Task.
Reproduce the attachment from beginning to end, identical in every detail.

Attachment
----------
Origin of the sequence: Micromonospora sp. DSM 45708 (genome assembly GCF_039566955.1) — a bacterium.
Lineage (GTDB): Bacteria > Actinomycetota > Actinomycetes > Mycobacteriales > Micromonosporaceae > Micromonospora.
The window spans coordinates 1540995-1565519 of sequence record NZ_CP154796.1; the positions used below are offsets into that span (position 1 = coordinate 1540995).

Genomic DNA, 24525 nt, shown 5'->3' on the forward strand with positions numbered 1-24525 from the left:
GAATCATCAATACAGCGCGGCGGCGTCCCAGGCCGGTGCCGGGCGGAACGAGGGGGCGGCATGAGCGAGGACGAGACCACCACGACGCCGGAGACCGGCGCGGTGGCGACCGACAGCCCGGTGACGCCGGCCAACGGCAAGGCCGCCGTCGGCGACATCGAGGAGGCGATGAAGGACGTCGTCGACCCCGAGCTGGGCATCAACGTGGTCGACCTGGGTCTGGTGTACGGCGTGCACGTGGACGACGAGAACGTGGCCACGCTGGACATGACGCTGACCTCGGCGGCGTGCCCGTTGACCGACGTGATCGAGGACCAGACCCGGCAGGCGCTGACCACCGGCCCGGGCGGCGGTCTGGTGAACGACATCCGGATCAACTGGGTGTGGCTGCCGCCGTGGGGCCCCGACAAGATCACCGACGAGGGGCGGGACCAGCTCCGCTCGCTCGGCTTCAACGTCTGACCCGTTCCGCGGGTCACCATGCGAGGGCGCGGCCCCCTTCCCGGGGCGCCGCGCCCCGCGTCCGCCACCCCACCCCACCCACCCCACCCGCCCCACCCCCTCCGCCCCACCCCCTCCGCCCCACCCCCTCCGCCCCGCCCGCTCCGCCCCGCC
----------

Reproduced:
Origin of the sequence: Micromonospora sp. DSM 45708 (genome assembly GCF_039566955.1) — a bacterium.
Lineage (GTDB): Bacteria > Actinomycetota > Actinomycetes > Mycobacteriales > Micromonosporaceae > Micromonospora.
The window spans coordinates 1540995-1565519 of sequence record NZ_CP154796.1; the positions used below are offsets into that span (position 1 = coordinate 1540995).

Genomic DNA, 24525 nt, shown 5'->3' on the forward strand with positions numbered 1-24525 from the left:
GAATCATCAATACAGCGCGGCGGCGTCCCAGGCCGGTGCCGGGCGGAACGAGGGGGCGGCATGAGCGAGGACGAGACCACCACGACGCCGGAGACCGGCGCGGTGGCGACCGACAGCCCGGTGACGCCGGCCAACGGCAAGGCCGCCGTCGGCGACATCGAGGAGGCGATGAAGGACGTCGTCGACCCCGAGCTGGGCATCAACGTGGTCGACCTGGGTCTGGTGTACGGCGTGCACGTGGACGACGAGAACGTGGCCACGCTGGACATGACGCTGACCTCGGCGGCGTGCCCGTTGACCGACGTGATCGAGGACCAGACCCGGCAGGCGCTGACCACCGGCCCGGGCGGCGGTCTGGTGAACGACATCCGGATCAACTGGGTGTGGCTGCCGCCGTGGGGCCCCGACAAGATCACCGACGAGGGGCGGGACCAGCTCCGCTCGCTCGGCTTCAACGTCTGACCCGTTCCGCGGGTCACCATGCGAGGGCGCGGCCCCCTTCCCGGGGCGCCGCGCCCCGCGTCCGCCACCCCACCCCACCCACCCCACCCGCCCCACCCCCTCCGCCCCACCCCCTCCGCCCCACCCCCTCCGCCCCGCCCGCTCCGCCCCGCC